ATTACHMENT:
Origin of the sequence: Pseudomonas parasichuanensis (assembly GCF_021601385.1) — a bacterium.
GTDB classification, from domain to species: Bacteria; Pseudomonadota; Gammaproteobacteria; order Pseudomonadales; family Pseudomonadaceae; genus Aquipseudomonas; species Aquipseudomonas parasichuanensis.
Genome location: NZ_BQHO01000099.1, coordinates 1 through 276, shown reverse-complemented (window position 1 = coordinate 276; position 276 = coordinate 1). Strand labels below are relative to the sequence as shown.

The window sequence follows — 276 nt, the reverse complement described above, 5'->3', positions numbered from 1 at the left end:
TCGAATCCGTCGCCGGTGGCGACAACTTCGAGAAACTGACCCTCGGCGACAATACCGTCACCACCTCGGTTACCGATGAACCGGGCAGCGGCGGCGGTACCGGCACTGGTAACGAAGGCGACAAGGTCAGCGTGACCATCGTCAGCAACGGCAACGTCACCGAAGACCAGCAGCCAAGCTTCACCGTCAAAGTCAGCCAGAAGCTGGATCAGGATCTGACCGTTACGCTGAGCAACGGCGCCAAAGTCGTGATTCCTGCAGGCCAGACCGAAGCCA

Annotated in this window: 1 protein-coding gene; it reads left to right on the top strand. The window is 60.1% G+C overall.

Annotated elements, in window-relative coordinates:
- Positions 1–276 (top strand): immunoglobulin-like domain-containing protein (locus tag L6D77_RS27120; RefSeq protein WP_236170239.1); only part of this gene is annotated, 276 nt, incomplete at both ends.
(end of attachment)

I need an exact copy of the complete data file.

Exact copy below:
Origin of the sequence: Pseudomonas parasichuanensis (assembly GCF_021601385.1) — a bacterium.
GTDB classification, from domain to species: Bacteria; Pseudomonadota; Gammaproteobacteria; order Pseudomonadales; family Pseudomonadaceae; genus Aquipseudomonas; species Aquipseudomonas parasichuanensis.
Genome location: NZ_BQHO01000099.1, coordinates 1 through 276, shown reverse-complemented (window position 1 = coordinate 276; position 276 = coordinate 1). Strand labels below are relative to the sequence as shown.

The window sequence follows — 276 nt, the reverse complement described above, 5'->3', positions numbered from 1 at the left end:
TCGAATCCGTCGCCGGTGGCGACAACTTCGAGAAACTGACCCTCGGCGACAATACCGTCACCACCTCGGTTACCGATGAACCGGGCAGCGGCGGCGGTACCGGCACTGGTAACGAAGGCGACAAGGTCAGCGTGACCATCGTCAGCAACGGCAACGTCACCGAAGACCAGCAGCCAAGCTTCACCGTCAAAGTCAGCCAGAAGCTGGATCAGGATCTGACCGTTACGCTGAGCAACGGCGCCAAAGTCGTGATTCCTGCAGGCCAGACCGAAGCCA

Annotated in this window: 1 protein-coding gene; it reads left to right on the top strand. The window is 60.1% G+C overall.

Annotated elements, in window-relative coordinates:
- Positions 1–276 (top strand): immunoglobulin-like domain-containing protein (locus tag L6D77_RS27120; RefSeq protein WP_236170239.1); only part of this gene is annotated, 276 nt, incomplete at both ends.